"We joined the 179th Brigade immediately after the end of the war," he says. "In the war itself, we rose to the level of a reserve battalion of 188, but in fact we were an orphaned battalion from a mother brigade. We spent most of the war under the command of the 4th Brigade. Our starting point on Saturday night was ten tanks, lacking ammunition and equipment, standing on the boulevard at Camp Naftali and starting to move north, to the plateau.
"I was the last in the convoy, with Company L, which consisted of about six tanks. We galloped on the road towards Arik Bridge and received an order to move towards Ma'ale Gamla, still not feeling war. As we drive, we begin to realize the catastrophe. Our soldiers descend in front of us on the axis, retreating, stunned.
"The order we received from Yoav Wasfi, the battalion commander, who was later killed on 16 October in the Kudna area and received the Medal of Courage, was: 'Anything that comes from the east is an enemy.' We got about where the entrance to a wing seat, which didn't exist then, is today, and then to the last twist before you get dressed on the back of the lift. Yoav, the battalion commander, drove first, and I followed him at great distances.
Avraham Sela at war, photo: from the private album
"I told my guys to keep the ridge line, and then I spot three antennas and slowly a turret rises and I see three tanks on the ridge above me. Without reporting, I told the gunner, 'Prepare to shoot.' It was up to 2,000 meters in range, we fired phosphorus at the middle tank and Yoav became hysterical and shouted, 'You're shooting at us!'
"I told him, 'Yoav, there are tanks above your head, the Syrians are above you.' We fired, the Syrian tanks didn't have time to fire at us, and we continued at a gallop to grab the back of the ridge. Up to this point, none of us had been hurt. We went up, to the spur between Nahal Daliot and the bed of Nahal Knaf, which is a spur that has no right or left. The Syrians came up in front of us and I remember saying to the company over the radio: 'Comrades, we are fighting for home.'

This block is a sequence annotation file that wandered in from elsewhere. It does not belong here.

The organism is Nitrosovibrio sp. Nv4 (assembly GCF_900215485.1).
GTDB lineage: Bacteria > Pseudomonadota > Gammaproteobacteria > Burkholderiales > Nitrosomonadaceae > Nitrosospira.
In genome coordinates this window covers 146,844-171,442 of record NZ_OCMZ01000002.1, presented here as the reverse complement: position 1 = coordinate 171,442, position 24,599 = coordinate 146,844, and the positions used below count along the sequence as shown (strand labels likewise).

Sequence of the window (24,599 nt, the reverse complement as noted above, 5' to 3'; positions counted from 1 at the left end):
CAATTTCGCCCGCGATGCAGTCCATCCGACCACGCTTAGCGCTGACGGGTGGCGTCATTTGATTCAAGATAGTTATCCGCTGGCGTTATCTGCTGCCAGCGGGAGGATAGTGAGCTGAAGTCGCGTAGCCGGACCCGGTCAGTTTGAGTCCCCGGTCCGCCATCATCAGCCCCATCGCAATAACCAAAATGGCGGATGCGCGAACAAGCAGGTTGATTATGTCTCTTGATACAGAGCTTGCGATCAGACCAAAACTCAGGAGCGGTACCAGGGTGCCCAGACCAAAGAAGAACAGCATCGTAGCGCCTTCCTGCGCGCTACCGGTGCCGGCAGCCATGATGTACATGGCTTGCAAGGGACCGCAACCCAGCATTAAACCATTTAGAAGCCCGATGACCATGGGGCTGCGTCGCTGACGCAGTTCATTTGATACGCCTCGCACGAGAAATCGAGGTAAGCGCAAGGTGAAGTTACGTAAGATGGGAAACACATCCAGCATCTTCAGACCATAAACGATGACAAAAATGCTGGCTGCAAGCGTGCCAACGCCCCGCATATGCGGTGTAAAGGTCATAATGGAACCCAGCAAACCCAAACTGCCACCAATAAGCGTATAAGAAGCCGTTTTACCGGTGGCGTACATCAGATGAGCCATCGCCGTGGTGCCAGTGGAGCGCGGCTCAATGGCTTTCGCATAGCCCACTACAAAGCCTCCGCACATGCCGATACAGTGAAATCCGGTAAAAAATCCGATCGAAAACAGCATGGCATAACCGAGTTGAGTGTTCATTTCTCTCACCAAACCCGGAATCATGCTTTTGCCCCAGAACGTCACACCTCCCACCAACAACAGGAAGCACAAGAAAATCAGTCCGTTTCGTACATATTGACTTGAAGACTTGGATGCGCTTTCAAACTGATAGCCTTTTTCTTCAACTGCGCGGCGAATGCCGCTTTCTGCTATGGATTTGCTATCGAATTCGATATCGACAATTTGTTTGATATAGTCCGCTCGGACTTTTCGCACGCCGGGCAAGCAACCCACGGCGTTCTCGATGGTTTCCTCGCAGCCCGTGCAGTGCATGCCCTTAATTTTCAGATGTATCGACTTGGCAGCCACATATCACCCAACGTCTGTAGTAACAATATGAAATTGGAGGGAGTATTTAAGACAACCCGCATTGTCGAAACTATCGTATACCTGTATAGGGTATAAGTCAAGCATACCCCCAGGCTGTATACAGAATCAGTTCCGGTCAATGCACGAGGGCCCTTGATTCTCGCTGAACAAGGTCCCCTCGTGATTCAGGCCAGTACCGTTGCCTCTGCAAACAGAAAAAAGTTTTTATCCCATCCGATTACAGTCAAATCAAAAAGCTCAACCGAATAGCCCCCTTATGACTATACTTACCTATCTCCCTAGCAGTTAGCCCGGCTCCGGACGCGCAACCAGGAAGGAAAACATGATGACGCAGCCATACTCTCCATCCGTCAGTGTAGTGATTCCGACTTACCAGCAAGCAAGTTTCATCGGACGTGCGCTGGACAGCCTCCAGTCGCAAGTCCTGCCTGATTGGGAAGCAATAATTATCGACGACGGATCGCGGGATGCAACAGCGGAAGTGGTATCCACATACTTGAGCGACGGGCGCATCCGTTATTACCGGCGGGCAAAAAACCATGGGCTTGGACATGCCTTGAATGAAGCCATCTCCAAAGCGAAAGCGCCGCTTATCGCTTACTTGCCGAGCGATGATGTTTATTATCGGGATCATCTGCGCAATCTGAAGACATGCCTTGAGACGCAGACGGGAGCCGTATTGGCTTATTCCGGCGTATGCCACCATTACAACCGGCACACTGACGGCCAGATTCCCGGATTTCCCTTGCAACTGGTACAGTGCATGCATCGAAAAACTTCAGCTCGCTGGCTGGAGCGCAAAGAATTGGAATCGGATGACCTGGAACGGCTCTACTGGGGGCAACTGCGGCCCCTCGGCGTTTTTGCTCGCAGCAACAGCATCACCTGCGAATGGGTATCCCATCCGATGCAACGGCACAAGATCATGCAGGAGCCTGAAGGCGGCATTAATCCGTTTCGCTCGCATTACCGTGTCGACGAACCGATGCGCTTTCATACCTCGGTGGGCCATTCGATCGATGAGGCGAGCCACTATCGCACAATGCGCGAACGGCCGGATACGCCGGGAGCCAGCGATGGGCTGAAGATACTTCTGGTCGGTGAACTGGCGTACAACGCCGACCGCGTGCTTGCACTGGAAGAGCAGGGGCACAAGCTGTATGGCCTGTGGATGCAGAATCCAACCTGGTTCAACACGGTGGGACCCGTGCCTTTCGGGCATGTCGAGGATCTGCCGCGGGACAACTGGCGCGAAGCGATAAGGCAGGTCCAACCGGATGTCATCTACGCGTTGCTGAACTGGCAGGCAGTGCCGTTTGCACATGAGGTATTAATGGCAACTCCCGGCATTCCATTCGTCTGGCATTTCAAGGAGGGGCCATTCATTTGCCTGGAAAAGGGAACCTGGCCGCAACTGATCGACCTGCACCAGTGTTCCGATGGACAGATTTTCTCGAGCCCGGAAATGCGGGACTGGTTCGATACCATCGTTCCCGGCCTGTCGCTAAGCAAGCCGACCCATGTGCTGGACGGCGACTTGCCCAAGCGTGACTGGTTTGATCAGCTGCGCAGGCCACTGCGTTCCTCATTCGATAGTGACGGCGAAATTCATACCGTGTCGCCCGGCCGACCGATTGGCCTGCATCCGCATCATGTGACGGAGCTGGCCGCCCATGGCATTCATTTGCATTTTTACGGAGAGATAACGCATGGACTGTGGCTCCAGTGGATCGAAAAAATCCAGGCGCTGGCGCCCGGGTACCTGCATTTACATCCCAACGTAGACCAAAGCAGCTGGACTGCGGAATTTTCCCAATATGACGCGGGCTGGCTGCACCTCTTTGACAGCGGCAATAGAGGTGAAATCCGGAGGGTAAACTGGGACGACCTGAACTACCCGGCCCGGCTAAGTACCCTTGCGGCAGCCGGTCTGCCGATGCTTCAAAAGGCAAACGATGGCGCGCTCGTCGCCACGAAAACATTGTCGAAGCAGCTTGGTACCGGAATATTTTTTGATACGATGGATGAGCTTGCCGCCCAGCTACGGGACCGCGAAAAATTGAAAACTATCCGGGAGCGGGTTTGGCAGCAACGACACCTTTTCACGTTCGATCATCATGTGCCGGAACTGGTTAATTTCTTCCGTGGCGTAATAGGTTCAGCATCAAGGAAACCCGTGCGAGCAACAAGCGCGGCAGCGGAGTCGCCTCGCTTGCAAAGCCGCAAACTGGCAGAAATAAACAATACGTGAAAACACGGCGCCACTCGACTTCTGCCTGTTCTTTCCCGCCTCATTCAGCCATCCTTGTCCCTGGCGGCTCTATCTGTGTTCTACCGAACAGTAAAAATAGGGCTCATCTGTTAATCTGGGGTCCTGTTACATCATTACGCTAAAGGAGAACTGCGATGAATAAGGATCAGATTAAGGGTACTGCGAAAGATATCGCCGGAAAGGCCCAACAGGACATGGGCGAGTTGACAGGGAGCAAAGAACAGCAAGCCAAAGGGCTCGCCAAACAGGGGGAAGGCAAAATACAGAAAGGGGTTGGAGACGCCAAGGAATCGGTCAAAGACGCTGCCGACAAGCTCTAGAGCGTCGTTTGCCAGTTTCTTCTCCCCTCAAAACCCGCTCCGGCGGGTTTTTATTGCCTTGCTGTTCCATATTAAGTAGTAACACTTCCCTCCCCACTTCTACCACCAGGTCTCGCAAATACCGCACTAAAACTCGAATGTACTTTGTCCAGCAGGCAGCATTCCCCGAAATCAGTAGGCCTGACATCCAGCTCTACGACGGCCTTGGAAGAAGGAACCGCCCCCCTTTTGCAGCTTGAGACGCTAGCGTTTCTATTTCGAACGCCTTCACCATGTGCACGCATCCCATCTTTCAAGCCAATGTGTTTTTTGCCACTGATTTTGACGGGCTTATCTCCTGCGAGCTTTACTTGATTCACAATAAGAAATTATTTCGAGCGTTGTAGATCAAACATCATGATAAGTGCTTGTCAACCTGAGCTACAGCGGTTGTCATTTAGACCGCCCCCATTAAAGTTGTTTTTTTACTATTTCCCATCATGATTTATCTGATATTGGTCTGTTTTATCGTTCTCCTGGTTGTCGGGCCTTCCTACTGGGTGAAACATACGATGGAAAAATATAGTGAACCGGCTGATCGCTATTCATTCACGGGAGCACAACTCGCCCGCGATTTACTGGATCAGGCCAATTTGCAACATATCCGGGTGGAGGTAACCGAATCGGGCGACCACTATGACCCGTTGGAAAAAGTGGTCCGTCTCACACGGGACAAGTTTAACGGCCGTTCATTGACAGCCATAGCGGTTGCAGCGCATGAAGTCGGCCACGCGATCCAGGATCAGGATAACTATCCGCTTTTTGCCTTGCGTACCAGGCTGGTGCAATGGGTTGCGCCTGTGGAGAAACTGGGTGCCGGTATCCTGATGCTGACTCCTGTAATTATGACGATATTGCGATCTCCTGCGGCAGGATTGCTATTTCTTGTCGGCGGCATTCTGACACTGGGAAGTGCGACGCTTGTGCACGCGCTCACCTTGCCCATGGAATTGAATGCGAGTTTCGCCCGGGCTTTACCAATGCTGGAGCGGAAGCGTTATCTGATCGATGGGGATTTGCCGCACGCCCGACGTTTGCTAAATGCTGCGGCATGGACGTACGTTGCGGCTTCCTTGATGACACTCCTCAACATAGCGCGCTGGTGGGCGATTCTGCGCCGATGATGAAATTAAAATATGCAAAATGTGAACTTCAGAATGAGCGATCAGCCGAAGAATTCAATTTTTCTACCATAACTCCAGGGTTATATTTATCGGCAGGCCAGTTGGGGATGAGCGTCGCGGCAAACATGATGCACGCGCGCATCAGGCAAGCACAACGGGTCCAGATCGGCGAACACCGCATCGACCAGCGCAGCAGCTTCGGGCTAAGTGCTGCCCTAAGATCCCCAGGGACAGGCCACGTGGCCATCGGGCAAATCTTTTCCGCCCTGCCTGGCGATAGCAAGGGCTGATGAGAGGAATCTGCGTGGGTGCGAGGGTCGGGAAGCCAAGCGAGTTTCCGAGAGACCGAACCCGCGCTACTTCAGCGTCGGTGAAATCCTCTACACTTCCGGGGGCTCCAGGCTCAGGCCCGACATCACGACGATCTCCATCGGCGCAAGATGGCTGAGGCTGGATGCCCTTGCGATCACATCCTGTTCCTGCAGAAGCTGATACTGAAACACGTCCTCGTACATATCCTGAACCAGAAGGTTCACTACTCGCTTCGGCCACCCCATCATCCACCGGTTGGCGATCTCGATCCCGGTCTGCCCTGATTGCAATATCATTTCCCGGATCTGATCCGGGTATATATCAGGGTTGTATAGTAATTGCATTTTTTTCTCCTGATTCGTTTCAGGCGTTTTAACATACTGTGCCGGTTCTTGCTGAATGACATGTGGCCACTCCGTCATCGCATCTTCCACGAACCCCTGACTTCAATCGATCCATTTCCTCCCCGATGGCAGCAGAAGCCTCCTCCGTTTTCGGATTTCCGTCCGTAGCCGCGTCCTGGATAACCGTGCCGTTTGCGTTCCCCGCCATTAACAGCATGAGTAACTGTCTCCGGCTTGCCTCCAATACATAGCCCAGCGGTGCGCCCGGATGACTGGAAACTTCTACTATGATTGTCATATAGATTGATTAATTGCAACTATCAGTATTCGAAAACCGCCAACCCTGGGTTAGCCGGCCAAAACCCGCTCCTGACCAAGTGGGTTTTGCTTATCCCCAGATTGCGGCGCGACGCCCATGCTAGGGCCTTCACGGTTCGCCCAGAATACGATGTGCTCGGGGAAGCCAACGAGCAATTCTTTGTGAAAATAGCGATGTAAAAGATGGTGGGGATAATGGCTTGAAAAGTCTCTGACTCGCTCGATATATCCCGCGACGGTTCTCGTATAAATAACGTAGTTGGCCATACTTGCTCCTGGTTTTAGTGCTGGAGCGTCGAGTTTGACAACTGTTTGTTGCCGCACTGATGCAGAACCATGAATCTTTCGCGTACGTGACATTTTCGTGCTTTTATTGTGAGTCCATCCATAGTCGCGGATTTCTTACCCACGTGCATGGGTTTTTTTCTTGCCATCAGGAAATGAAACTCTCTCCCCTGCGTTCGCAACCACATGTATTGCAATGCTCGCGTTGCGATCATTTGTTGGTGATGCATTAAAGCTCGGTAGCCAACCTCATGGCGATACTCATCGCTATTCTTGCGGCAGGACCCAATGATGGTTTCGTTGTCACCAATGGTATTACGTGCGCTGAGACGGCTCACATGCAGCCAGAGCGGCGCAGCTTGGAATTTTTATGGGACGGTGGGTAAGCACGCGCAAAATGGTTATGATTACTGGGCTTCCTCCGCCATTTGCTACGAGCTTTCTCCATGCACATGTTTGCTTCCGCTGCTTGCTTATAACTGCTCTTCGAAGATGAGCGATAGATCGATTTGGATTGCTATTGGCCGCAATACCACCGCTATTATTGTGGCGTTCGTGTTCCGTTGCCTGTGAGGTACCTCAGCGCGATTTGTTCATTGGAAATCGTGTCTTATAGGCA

"Yoav ran the battalion - what is a battalion, a third of a battalion - as it is written in the book. Cover, movement, skips, observations. By evening, we had knocked something like 13 Syrian tanks, without any of us being hit.
"Later in the fighting, the battalion halted the Syrians in Ma'ale Gamla, at the westernmost point they reached in the Golan Heights. We fought for two weeks in the movement from the Daliyot Junction area to the north, we participated in battles against the Syrian armored forces between the settlement axis and the northern perimeter axis, and we took part in the takeover of the Hosheniya pocket and in breaking into the enclave.
Avraham Sela: "We went up, to the spur between Nahal Daliot and the bed of Nahal Knaf, which is a spur that has no right or left. The Syrians came up in front of us and I told the company over the radio: 'Comrades, we are fighting for home.'"
"The battalion participated in battles at um Butna, Tel Mashra and Tel el Mel, against the Jordanian brigade. We reported together with Elisha Shalem's paratroopers battalion in Mazra'at Kunta and waged battles of attrition against the Syrians, with Damascus suburbs 35 kilometers away. The battalion had five dead in the war."
Sela and his tank crew during the war, photo: from the private album
According to Amir, "The regular battalions of the 188th and 7th Brigades were the first brakes. They gave the people of Israel those critical five or six hours, and then we, with all kinds of improvisations and a big head, disrupted everything else for the Syrians. The 179th Brigade, which arrived first at the three critical entrances of El Al, Katzrin and Katzvia, managed to get ahead of the Syrians by an hour. To organize a situation in which the size of a brigade travels on chains and reaches the entrances of the roads in those seven or eight hours, after all the chaos, is the story of the brigade."